Anatomy! of. Curiosity!

A long time ago (no, seriously, like a really long time ago, because two years is a long time, I have been informed), Tessa Gratton, Maggie Stiefvater, and I decided we were going to write a follow-up to our short-story collection, The Curiosities. And because time is a slippery, ever-mutating thing that never seems to stay in one place, that book is done now (!)

It hits shelves October 1st and thanks to the magic of the Carolrhoda team, it is so, so pretty! It looks like this:

Anatomy Cover

And sounds like this:

The follow-up to the acclaimed novel The Curiosities: A Collection of Stories by Maggie Stiefvater, Tessa Gratton, and Brenna Yovanoff.

In an unassuming corner of Brooklyn, a young woman learns to be ladylike, to love context, and to speak her mind from a very curious sort of tutor.

In a faraway land convulsed by war, a young soldier hears the desert’s curious hum as he disarms bombs with the person he doesn’t know how to love.

In a place so shriveled by drought that any drowning is a curiosity, a young writer tries again and again to tread water beneath the surface of a vast and unusual sea.

Three new stories—complete with commentary on the creative process—from three acclaimed young adult authors working at the height of their powers.

Curious?

We wrote another book together! It is about writing fiction! And also, it is absolutely full of fiction. It’s a collection of novellas, and it’s a nitty-gritty exploration of how and why and all the other complicated considerations that go into figuring out the way you want to tell a story. It was written in Virginia and in Kansas and while tucked away in coffee shops and tearing across Nevada along I-80, and parked sadly in Nevada waiting for the engine to cool, and it is about writing, but it’s also a celebration OF writing.

Mostly though, it’s a story about three different ways of getting to The End.

The Time I Made a Haunted Christmas Present (or else, haunted myself with a Christmas present)

There is a slight-but-important distinction between the two ideas presented in this title, I swear. Also, hello, welcome to my spooky Christmas story!

Context: I’ve been mostly-in-charge-of-myself (with relatively more successes than failures) for a long time. I’m competent at Not Opening the Door to Strangers. I can use the stove and I know all the different kinds of wounds and how to first-aid them, and to never throw flour on a fire and when to call Emergency Services or Poison Control. In fact, I even have a long and uneventful history of supervising other people. Most of my income from ages 11 to 19 was derived from babysitting—sometimes as many as five tiny people at once. I’m very good at remembering who will eat sandwiches with mustard on them, and who won’t.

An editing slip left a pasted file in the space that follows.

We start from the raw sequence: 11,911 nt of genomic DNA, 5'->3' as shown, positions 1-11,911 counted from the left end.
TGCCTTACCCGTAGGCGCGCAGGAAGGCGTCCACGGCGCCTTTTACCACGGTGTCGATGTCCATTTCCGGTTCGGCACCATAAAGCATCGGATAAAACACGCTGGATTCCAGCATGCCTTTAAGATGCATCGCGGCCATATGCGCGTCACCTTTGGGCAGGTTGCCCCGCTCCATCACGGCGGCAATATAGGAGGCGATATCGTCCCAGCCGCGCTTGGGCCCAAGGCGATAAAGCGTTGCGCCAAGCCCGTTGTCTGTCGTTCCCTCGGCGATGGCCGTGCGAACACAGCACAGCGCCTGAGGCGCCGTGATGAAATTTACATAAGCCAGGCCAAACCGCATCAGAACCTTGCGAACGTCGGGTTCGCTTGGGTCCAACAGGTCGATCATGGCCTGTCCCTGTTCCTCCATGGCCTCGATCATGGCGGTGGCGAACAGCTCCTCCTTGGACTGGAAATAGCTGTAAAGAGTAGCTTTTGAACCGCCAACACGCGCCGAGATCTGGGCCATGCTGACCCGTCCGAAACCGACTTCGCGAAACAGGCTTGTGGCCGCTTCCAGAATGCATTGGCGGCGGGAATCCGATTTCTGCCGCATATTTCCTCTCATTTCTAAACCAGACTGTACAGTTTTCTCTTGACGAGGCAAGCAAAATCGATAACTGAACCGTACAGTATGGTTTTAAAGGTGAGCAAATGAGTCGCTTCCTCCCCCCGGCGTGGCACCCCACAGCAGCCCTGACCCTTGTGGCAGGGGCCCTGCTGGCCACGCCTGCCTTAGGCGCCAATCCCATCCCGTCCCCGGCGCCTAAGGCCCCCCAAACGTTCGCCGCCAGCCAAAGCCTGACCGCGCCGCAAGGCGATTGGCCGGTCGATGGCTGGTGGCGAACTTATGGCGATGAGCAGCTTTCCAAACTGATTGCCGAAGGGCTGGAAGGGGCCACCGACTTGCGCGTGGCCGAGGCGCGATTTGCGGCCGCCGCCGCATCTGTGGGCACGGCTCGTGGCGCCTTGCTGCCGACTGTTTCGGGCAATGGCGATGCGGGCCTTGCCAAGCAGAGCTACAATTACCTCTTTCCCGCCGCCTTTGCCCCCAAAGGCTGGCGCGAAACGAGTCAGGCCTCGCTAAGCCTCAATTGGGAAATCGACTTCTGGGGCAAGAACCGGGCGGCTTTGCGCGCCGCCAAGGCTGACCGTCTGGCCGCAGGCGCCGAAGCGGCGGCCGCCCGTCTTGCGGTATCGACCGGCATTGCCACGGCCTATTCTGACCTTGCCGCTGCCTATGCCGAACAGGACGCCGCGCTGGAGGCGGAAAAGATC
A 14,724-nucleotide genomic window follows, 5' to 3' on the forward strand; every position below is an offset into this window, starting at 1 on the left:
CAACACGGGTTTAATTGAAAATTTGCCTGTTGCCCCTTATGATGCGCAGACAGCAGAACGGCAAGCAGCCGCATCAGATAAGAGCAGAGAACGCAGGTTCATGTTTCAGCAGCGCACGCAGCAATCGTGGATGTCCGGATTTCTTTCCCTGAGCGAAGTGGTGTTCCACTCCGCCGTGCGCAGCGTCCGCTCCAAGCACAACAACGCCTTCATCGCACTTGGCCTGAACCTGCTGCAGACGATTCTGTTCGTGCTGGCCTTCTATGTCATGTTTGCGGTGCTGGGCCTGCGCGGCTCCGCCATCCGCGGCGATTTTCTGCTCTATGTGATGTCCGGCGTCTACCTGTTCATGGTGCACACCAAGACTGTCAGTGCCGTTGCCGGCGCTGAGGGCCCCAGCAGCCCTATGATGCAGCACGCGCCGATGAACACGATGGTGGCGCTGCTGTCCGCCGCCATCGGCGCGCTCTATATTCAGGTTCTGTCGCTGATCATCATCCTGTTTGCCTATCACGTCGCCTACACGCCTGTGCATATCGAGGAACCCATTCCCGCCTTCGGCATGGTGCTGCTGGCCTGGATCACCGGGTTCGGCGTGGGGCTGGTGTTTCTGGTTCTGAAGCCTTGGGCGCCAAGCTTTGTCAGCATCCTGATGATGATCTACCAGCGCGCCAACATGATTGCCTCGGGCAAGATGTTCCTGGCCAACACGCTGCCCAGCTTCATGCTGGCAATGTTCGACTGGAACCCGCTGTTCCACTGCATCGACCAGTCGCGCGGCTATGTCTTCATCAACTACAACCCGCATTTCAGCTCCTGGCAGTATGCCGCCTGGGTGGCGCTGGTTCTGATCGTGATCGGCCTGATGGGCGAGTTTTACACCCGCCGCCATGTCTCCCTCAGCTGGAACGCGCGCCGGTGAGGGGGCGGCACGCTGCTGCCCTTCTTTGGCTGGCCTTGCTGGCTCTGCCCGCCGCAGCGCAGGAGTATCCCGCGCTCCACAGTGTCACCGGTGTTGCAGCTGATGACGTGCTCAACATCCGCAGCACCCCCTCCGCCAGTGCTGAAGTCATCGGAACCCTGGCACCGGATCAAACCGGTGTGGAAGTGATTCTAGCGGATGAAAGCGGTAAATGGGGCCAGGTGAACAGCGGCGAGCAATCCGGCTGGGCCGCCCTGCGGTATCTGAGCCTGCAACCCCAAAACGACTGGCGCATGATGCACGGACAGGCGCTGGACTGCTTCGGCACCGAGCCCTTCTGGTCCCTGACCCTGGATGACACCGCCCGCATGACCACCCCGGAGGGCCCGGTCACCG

Over the years, I’ve proven how very much I’m allowed to be in charge of myself.

Except.

There is one specific area in which I am really, really bad at supervising myself. It’s when I’m asleep.

I’m pretty sure I know what you’re thinking right now, which is that most people don’t actually need very much in-sleep supervision.

And I’ve talked about this before, but I think maybe I didn’t convey how dramatically bad at sleeping I am. I am SO BAD that it’s almost like a joke or an urban legend. Among my distance-friends—anyone who ever has to travel with me, really—it’s become a poorly-understood but generally-accepted phenomenon, kind of like gravity, complete with concise, factual explanations for the benefit of others (Tess) and dramatic reenactments (Maggie).

Sharing a room with me is the kind of thing that no one is just born ready for. It’s an intermediate endeavor. You have to work up to it.

At home, the situation is normalized. It’s fine. I’m married to someone who pretty much takes these things in stride and explains to me (patiently) that no, the ceiling does not in fact have an octopus on it, and the closet is just a closet, and it’s not flooding outside, the water is not higher than the windows.

But sometimes, D has to go out of town for work, and then I’m left unsupervised.

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Fiendish Hardback Winners (AKA: Better Late Than …)

I know, I know—I’m posting on a Sunday* (isn’t that weird?)!

The Summer Nostalgia contest has ended, the entries—as I’ve come to expect from you guys—are utterly delightful, and FIENDISH is officially out in the world!

Which I celebrated by immediately removing myself from all earthly responsibilities, going deep into hiding, and dropping off the face of the world.